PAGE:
In a Post-Apocalyptic Zombie World, Asian American Man Gets White Girl

In television, the movies, or maybe even in real life, I’m sure we’ve heard the words, “Even if you were the last man on earth, I would never have sex with you.” Well, how about in a post-apocalyptic world full of zombies? Even an Asian American man can get a white girl in that situation!

I’ve been watching The Walking Dead ever since the AMC show premiered, or as much as I can watch because zombies give me the creeps. I don’t think anybody has produced such “realistic” and creepy looking zombies for a regularly televised program like this show has. In this particular scene, I think this is the first time I think I’ve seen an Asian American male, played by Steve Yeun, in a love scene with a white woman. I mean, I’ve seen television and movies scenes where an Asian American man dancing with or kissing a white woman (with their clothes on), but not taking off their clothes and having implied sex.

Warning: spoilers from the episode after the jump.

Glenn is one of the survivors and the only regular Asian American character in the show. His ethnicity doesn’t actually play that much of a role in the TV series. In the latest episode, he and a recently acquainted woman, Maggie, go into town to look for medical supplies. Glenn’s secret mission is to find a home pregnancy kit for a fellow survivor. In looking for the kit in the feminine hygiene section, he comes across a box of condoms.

Maggie accidentally surprises and embarrasses Glenn, thinking he was actively looking for the condoms and hoping to have sex with Maggie and comes across as unfortunately, very stereotypically immature and unattractive. Surprising Glenn, Maggie is quite open to having sex with him – essentially stating that beggars can’t be choosers -“It’s not like our options are vast these days.” But Maggie a few moments later expresses honestly, “You’re not the only one that’s lonely.”

My first cynical thought was that it’s good to know in a fictitious post-apocalyptic zombie filled world, an Asian American man is attractive to a white woman. Glenn comes across as a stereotypically shy and nervous guy, if not a little nerdish.

But given the situation, I can understand that both of the characters have been surviving and have been truly lonely. As actor Steven Yuan explains:

It wasn’t my first [seduction scene] that I’ve ever done ever, but it was the first that was very meaningful. What I really loved about it was — and I hope it conveys — it wasn’t one of those watch two people have a makeout moment; it was more like how can we make this the most awkward, uncomfortable, yet hopeful and kind of a beautiful thing in the midst of all this chaos? I don’t know if it conveyed that way.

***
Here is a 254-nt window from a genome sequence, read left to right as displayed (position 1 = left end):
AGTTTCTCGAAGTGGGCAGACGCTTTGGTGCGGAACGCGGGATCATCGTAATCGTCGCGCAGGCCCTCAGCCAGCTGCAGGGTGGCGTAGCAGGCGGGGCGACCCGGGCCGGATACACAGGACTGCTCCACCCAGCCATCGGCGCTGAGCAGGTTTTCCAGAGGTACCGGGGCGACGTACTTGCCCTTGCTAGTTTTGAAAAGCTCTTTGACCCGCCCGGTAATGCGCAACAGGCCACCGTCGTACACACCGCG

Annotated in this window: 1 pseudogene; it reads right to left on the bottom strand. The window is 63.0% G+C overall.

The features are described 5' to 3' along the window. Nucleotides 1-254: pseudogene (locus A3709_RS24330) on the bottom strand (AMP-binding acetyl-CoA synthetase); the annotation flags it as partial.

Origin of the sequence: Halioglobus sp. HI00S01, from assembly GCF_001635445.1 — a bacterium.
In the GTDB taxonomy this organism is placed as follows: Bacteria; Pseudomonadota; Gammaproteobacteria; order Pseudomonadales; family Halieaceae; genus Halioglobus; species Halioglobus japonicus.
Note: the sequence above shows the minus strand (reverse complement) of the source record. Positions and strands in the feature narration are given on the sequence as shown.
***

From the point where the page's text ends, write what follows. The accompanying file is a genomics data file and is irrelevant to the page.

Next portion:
And I can see that, especially after Maggie says “You’re not the only one that’s lonely” that if one ever did survive a crazy pandemic that turned humans into zombies, knowing your days could be numbered, finding kindred spirits living day-to-day is not to hard to fathom.

However, after Glenn and Maggie have sex and on their way back to Maggie’s family’s farm, Glenn looks and sounds like a complete fool – beaming with a devilish smile and says, “So I was good.” Maggie coldly states, “Don’t spoil it–It was a one-time thing.” Glenn has just been “friended” and looks really disappointed. But like I’ve blogged, lonely souls in a post-apocalyptic zombie filled world can change people.

Overall, I was very pleasantly surprised with this scene and how I would love to see more like this. Having a white man seduce an Asian women is nothing new. Having an Asian American man get it on with a white women–now that is definitely not something you see every day, let alone every year. Actually, in this particular case, it’s sadly more like the white woman seducing the Asian American man. Still, I look forward to seeing where this “relationship” progresses, if at all.

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About John

I'm a Taiwanese-American and was born & raised in Western Massachusetts, went to college in upstate New York, worked in Connecticut, went to grad school in North Carolina and then moved out to the Bay Area in 1999 and have been living here ever since - love the weather and almost everything about the area (except the high cost of housing...)
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